A P.E.I. man who killed his former girlfriend in 2015 and covered her in a pile of debris has pleaded guilty to manslaughter.
Joel Lawrence Clow entered the plea before Justice Terri MacPherson in P.E.I. Supreme Court in Charlottetown Tuesday where he appeared alongside his lawyer.
As he stood at the defence table, his hair tied back in a short pony tail, Clow responded by saying “sure do” as MacPherson asked him several questions and whether he understood the consequences of his plea.
Clow was initially charged with the first-degree murder of Traci Lynn Lynch in Pleasant Grove and went to trial after pleading not guilty.
In 2017, Justice Nancy Key found Clow guilty of second-degree murder and sentenced him to life in prison with no chance of parole for 17 years.
Clow appealed Key’s decision and earlier this year the P.E.I. Court of Appeal sent the matter back to the Supreme Court for a new trial.
In the appeal court’s decision, Justice John Mitchell wrote that based on several errors Key made he believed it was unsafe to uphold the guilty verdict.
At the nine-day trial, Clow admitted his actions caused Lynch’s death in the early hours of July 24, 2015 in Pleasant Grove, but the defence argued he didn’t have the necessary intent to kill her for it to be considered murder.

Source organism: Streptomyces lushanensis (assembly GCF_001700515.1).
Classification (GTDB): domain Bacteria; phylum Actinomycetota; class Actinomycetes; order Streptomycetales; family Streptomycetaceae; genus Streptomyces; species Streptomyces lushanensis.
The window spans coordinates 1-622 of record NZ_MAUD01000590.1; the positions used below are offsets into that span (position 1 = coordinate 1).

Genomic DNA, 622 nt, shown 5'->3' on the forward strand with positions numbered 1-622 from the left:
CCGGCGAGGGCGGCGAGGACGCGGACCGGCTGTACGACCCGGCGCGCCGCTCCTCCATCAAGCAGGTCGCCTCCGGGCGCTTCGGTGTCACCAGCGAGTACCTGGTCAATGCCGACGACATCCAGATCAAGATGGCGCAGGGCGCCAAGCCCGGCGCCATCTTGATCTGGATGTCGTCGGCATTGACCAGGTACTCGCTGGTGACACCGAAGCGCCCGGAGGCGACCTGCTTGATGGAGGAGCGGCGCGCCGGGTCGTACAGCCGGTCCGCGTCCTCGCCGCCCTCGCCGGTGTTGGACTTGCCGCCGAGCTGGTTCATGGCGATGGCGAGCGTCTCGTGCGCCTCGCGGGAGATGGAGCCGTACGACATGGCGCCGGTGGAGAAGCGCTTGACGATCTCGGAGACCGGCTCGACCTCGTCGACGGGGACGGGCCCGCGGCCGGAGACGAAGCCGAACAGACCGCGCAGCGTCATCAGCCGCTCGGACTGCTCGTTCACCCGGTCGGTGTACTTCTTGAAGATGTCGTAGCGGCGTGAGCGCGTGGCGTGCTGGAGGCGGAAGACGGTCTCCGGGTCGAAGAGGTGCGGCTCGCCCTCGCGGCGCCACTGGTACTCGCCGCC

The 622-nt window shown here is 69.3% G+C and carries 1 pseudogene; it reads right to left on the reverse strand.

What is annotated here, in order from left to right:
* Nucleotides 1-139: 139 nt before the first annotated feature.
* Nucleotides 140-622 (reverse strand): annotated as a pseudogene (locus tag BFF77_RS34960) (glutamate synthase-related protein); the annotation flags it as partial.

The police found Lynch’s body on Clow’s property in a wheelbarrow covered with several items, including a blanket, a pillow, a tarp, fishing tubs and a rain slicker.
An autopsy found Lynch was beaten and had injuries to her face, torso, neck, back and extremities.
She died of strangulation and a blunt-force blow to the head.
During the trial, Key reviewed 62 exhibits and heard testimony from 25 witnesses.
That included evidence about Clow’s drug and alcohol use on the night of Lynch’s death.
Analysis of a blood sample take from Clow found alcohol, methamphetamine, THC, a cocaine metabolite and a sedative.
One expert witness the defence called testified it was his opinion Clow could have been experiencing a drug-induced psychotic state while another said he would have been “grossly intoxicated” when Lynch died.
With Clow’s guilty plea, MacPherson adjourned the matter until Monday when the lawyers for both sides will make their submissions on a sentence.